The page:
Febrile convulsions are a common type of seizure seen in children between the ages of 6 months and 6 years. These seizures are triggered by fever, (temperature > 38 °C) but with no evidence of encephalitis or meningitis or prior history of afebrile seizures. Children who have febrile seizures typically have an acute intercurrent viral or bacterial illness such as an ear infection or sinus infection. The seizures are not associated with any systemic metabolic abnormalities such as hypoglycemia.
Febrile seizures are commonly categorized as simple or complex. Simple febrile seizures last less than 15 min (typically only last a minute or two) and have no focal features. Two or more simple febrile seizures can occur in succession, but the total duration of the seizures should be less than 30 min. A “complex” febrile seizure is one that has focal features, may last more than 15 min, or, when they occur in a series, may last more than 30 min. Rarely, febrile seizures can present with status epilepticus.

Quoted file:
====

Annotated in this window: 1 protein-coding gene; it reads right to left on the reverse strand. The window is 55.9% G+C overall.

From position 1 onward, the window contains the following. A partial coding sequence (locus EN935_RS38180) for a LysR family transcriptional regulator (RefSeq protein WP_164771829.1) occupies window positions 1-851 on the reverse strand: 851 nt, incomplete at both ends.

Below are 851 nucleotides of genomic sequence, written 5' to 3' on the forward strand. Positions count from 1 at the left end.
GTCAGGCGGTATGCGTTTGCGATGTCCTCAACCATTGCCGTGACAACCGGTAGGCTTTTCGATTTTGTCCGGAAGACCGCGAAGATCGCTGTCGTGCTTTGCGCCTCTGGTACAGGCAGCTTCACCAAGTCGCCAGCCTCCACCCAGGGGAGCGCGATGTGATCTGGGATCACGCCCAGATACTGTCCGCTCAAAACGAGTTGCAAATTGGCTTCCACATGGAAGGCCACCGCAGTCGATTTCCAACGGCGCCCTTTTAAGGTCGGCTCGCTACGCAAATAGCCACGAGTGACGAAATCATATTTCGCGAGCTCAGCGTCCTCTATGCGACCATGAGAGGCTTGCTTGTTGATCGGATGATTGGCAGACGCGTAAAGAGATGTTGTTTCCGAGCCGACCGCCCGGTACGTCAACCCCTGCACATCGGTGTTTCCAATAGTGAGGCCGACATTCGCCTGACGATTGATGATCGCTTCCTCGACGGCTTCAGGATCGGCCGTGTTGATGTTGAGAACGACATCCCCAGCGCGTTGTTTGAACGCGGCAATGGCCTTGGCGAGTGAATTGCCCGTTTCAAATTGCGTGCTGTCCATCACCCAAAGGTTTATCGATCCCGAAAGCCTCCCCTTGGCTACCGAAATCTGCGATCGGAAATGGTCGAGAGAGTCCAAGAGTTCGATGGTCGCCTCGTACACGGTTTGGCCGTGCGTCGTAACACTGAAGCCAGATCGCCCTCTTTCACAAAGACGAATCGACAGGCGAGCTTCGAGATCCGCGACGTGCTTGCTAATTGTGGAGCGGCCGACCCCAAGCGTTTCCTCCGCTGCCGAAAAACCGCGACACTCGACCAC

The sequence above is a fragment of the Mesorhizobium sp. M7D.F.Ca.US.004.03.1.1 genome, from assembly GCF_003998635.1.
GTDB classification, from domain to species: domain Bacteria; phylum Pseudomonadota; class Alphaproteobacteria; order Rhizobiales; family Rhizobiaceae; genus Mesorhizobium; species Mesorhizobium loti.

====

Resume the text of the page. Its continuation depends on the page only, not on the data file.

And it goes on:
Febrile seizures are a type of “provoked seizure.” Seizures can also be “provoked” or “triggered” by head injury or withdrawal from medications.
References and Reading
- Patel, N., Ram, D., Swiderska, N., Mewasingh, L. D., Newton, R. W., & Offringa, M. (2015). Febrile seizures. BMJ, 351:h4240.Google Scholar